sigmajs also lets you easily animate your graphs.

Pass the initial variables to nodes and edges as well as those you want to animate to, you then reference those variables you want to animate to in the mapping of sg_animate.

# generate data
nodes <- sg_make_nodes(30)
edges <- sg_make_edges(nodes)

# add transitions
n <- nrow(nodes)
nodes$to_x <- runif(n, 5, 10)
nodes$to_y <- runif(n, 5, 10)
nodes$to_size <- runif(n, 5, 10)
nodes$to_color <- sample(c("#ffe66d", "#e85d75"), n, replace = TRUE)

sigmajs() %>%
  sg_nodes(nodes, id, label, size, color, to_x, to_y, to_size, to_color) %>%
  sg_edges(edges, id, source, target) %>% 
  sg_animate(mapping = list(x = "to_x", y = "to_y", size = "to_size", color = "to_color")) %>%
  sg_settings(animationsTime = 2000)

You can animate x, y, size and color, the function lets you specify the delay; time before the animation trigers. You can also specify the animation duration in sg_settings with animationsTime.

Let’s redo the above and use the sg_get_layout function to get the x and y coordinates of our graph and use it in the animation, going from a random graph to a nice layout.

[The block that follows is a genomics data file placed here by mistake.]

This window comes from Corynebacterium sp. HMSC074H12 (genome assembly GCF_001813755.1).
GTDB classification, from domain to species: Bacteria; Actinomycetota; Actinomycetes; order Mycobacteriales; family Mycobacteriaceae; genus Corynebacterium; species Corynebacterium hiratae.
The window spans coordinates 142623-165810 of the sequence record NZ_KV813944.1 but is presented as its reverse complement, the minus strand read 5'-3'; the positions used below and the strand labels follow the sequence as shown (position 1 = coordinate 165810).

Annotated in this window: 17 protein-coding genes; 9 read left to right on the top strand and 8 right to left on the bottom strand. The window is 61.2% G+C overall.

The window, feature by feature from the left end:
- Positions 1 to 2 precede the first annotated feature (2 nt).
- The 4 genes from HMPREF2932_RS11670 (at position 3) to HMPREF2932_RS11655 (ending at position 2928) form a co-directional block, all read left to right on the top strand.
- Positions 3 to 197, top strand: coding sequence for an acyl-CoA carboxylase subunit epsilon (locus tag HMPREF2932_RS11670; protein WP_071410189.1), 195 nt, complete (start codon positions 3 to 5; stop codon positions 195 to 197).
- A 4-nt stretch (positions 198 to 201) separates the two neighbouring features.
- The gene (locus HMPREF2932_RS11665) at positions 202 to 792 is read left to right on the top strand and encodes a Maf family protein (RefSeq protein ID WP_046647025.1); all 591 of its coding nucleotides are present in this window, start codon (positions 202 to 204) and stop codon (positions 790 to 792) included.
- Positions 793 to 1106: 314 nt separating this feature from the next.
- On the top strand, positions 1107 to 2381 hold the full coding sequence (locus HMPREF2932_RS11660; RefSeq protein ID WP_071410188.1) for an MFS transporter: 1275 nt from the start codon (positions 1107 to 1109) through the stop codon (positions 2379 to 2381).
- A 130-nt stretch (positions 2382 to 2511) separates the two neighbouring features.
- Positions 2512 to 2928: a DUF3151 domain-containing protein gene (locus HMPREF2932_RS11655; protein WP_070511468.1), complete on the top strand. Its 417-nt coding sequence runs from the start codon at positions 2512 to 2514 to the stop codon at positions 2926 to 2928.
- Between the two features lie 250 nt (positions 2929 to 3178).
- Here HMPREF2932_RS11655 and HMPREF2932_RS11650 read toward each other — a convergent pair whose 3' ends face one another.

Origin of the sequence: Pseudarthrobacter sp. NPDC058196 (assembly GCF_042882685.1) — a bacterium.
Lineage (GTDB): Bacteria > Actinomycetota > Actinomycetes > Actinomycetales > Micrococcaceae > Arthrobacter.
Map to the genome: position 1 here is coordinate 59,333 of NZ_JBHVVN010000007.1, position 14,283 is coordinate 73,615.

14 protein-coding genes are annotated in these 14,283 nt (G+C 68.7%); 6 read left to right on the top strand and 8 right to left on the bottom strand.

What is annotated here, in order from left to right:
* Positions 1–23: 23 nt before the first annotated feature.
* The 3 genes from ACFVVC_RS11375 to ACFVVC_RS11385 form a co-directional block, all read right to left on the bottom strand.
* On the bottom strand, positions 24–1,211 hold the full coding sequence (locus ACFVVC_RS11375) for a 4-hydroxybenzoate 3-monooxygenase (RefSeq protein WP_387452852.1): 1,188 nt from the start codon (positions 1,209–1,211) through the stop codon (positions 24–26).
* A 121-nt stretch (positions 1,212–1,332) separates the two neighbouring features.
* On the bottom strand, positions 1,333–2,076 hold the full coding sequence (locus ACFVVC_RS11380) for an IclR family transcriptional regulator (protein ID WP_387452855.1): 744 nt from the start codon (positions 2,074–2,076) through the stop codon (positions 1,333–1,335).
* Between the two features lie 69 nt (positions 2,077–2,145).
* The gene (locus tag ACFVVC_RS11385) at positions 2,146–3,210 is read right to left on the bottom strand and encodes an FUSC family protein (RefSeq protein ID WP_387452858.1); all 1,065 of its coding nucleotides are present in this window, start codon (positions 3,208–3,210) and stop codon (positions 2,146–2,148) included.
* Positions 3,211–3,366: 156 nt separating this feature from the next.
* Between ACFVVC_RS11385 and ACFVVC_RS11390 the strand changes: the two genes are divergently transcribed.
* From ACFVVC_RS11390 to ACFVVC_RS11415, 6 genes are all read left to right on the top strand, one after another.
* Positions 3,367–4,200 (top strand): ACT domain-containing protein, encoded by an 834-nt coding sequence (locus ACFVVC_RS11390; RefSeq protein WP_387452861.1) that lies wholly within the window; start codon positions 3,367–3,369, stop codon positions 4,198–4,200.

layout <- sg_get_layout(nodes, edges)

nodes$to_x <- layout$x
nodes$to_y <- layout$y

sigmajs() %>%
  sg_nodes(nodes, id, label, size, color, to_x, to_y, to_size, to_color) %>%
  sg_edges(edges, id, source, target) %>% 
  sg_animate(mapping = list(x = "to_x", y = "to_y", size = "to_size", color = "to_color")) %>%
  sg_settings(animationsTime = 2000)

Or better, you could tie the animation to a button so the user can trigger it him/herself (I set the delay to 0 on sg_animate).

sigmajs() %>%
  sg_nodes(nodes, id, label, size, color, to_x, to_y, to_size, to_color) %>%
  sg_edges(edges, id, source, target) %>% 
  sg_animate(mapping = list(x = "to_x", y = "to_y", size = "to_size", color = "to_color"),
             delay = 0) %>%
  sg_settings(animationsTime = 3500) %>% 
  sg_button(
    "animate", # button label 
    "animate", # event name
    class = "btn btn-warning"
  )